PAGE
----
About the district

See also: Tulsa Public Schools, Oklahoma
Tulsa Public Schools is located in Tulsa County, Oklahoma
Tulsa Public Schools is located in Tulsa County, Oklahoma. The county seat of Tulsa County is Tulsa. According to the United States Census Bureau, Tulsa County is home to 613,816 residents.[5] Tulsa Public Schools is the second-largest school district in Oklahoma, serving 41,501 students during the 2010-11 school year.[6]

Demographics

Tulsa County outperformed in comparison to the rest of Oklahoma in terms of higher education achievement in 2012. The United States Census Bureau found that 29.5% of Tulsa County residents aged 25 years and older had attained a Bachelor's degree compared to 23.2% for Oklahoma as a whole. The median household income in Tulsa County was $47,845 compared to $44,891 for the state of Oklahoma. The poverty rate in Tulsa County was 15.4% compared to 16.6% for the entire state.[5]

Racial Demographics, 2012[5]
Race Tulsa County (%) Oklahoma (%)
White 74.2 75.5
Black or African American 10.9 7.6
American Indian and Alaska Native 6.5 9.0
Asian 2.5 1.9
Native Hawaiian and Other Pacific Islander 0.1 0.2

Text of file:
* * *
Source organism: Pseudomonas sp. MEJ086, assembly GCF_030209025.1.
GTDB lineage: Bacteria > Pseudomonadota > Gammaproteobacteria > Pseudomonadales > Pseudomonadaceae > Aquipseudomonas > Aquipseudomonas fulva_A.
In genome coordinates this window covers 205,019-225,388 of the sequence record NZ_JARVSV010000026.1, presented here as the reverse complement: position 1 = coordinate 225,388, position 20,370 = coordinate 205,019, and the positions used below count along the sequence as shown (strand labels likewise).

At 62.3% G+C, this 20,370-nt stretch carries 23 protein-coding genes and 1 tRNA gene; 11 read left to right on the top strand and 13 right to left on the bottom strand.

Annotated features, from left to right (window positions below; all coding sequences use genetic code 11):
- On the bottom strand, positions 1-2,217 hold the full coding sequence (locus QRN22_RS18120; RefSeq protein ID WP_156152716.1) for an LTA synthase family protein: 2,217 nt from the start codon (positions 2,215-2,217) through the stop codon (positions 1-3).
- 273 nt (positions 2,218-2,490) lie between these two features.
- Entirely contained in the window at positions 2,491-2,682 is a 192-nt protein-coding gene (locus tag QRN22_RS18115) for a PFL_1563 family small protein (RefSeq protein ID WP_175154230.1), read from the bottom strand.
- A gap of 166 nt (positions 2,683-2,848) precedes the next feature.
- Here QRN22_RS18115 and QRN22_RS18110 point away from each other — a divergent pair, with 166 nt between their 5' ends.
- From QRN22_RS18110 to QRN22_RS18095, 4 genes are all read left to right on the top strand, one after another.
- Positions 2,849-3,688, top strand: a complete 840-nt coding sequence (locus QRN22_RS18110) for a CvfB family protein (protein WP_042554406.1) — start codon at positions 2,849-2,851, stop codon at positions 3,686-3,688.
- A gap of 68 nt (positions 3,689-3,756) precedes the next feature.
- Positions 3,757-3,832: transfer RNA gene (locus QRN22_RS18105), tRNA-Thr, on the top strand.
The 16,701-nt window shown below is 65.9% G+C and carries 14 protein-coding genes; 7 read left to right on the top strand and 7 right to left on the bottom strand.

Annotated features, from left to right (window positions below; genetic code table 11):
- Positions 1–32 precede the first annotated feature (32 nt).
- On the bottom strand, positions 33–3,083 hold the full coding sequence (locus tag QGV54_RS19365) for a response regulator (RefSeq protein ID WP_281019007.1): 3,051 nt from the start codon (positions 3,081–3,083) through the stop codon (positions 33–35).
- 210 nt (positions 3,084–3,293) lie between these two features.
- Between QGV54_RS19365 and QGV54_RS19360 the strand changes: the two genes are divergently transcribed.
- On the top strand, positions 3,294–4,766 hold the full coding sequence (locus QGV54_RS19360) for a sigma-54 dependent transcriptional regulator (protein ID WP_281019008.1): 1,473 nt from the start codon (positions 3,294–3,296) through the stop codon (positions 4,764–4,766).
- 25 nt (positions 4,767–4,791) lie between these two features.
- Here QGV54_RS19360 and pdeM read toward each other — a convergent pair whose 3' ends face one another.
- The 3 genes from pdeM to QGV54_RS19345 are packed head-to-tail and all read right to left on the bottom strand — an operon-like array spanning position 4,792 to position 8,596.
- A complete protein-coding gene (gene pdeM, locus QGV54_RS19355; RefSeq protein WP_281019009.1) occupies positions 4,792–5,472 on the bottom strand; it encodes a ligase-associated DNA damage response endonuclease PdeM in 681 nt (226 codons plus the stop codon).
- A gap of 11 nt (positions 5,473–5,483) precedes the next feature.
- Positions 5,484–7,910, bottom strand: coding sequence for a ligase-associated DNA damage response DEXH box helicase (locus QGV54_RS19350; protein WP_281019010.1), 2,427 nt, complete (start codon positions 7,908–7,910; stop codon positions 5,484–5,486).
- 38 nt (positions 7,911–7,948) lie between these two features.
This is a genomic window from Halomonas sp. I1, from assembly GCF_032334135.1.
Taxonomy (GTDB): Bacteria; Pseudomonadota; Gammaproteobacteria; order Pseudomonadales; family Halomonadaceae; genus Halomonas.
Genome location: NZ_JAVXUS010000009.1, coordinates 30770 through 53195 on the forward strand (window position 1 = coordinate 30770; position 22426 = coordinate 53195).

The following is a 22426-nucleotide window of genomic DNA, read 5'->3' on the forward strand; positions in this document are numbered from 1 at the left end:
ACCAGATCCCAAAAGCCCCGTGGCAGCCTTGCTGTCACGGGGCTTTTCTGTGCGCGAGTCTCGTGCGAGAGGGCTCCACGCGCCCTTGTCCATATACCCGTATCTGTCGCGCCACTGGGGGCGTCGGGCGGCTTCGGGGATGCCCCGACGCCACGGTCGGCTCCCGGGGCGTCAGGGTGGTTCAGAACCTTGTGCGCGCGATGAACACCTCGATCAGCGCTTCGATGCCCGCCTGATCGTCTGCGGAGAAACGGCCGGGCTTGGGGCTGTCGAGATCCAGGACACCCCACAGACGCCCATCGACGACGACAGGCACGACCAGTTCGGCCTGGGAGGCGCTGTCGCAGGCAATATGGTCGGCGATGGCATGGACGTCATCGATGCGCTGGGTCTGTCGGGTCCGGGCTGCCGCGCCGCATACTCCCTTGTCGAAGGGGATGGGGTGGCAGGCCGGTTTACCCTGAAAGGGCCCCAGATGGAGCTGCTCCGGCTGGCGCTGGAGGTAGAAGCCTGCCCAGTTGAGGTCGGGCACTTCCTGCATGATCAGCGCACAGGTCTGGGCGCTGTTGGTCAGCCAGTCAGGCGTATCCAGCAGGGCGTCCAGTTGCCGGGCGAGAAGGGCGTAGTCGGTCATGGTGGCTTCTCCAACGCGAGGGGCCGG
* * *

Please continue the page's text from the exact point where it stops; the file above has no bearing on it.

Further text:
Two or More Races 5.7 5.8
Hispanic or Latino 11.4 9.3

Party Affiliation, 2013[7]
Party Registered Voters  % of Total
Democratic 129,137 37.13
Republican 175,008 50.33
Independent 43,625 12.54

Note: The United States Census Bureau considers "Hispanic or Latino" to be a place of origin, not a race. Therefore, the Census allows citizens to report both their race and that they are from a "Hispanic or Latino" place of origin simultaneously. As a result, the percentages in each column of the racial demographics table will exceed 100 percent. Each column will add up to 100 percent after removing the "Hispanic or Latino" place of origin percentages.[8]

Recent news

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See also

External links

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References